“Who are you? You’re nobody. You’re all nobodies.”
A group of male friends in 1950s Italy — including a newly married womanizer (Franco Fabrizi) and an aspiring playwright (Leopoldo Trieste) — dream of leaving town and making it big.
Genres, Themes, Actors, and Directors:
- Coming of Age
- Fellini Films
- Italian Films
Along with Amarcord (1973), I Vitelloni (which translates literally into “overgrown calves”) is widely regarded as one of Fellini’s most autobiographical films. Taking place in the postwar seaside town of Rimini (which bears resemblance to Fellini’s childhood home), I Vitelloni is an episodic character study which ambles through its script much like the characters themselves amble through their aimless lives. As noted in the Bright Lights Film Journal review, “passivity and ineffectualness hamper all the ‘vitelloni'”, who possess big dreams but lack the willpower to pursue them seriously. Less overtly surreal than Fellini’s later films, I Vitelloni nonetheless shows ample evidence of this iconic director’s unique sensibility — especially in the carnival-like crowd scenes. Nino Rota’s infectious score further marks Vitelloni as unmistakably Fellini-esque, and reminds one how closely associated Rota’s music is with Fellini’s entire oeuvre.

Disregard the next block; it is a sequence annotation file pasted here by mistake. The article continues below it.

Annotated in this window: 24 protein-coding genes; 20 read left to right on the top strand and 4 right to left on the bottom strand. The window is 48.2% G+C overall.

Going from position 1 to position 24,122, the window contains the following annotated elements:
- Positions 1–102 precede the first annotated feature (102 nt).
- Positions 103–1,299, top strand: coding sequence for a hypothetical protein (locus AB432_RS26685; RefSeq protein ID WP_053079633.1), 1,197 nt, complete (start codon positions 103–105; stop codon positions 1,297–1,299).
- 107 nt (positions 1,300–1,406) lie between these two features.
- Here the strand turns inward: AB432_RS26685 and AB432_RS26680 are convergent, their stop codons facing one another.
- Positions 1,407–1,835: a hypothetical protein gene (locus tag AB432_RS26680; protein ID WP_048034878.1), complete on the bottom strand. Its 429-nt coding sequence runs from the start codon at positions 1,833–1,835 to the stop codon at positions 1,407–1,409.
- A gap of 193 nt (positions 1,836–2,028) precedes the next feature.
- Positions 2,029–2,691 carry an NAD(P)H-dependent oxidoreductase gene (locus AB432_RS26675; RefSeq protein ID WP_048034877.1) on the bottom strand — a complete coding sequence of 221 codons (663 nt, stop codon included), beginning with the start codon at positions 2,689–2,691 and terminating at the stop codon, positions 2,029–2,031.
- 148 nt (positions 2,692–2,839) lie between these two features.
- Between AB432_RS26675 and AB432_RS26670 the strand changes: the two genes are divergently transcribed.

Redeeming Qualities and Moments:
- A spot-on look at young men coming of age in a small town
- Gorgeous visuals
- Nino Rota’s wonderfully expressive score
Yes. This autobiographical film is an important part of Fellini’s early oeuvre, and should be seen by all film fanatics.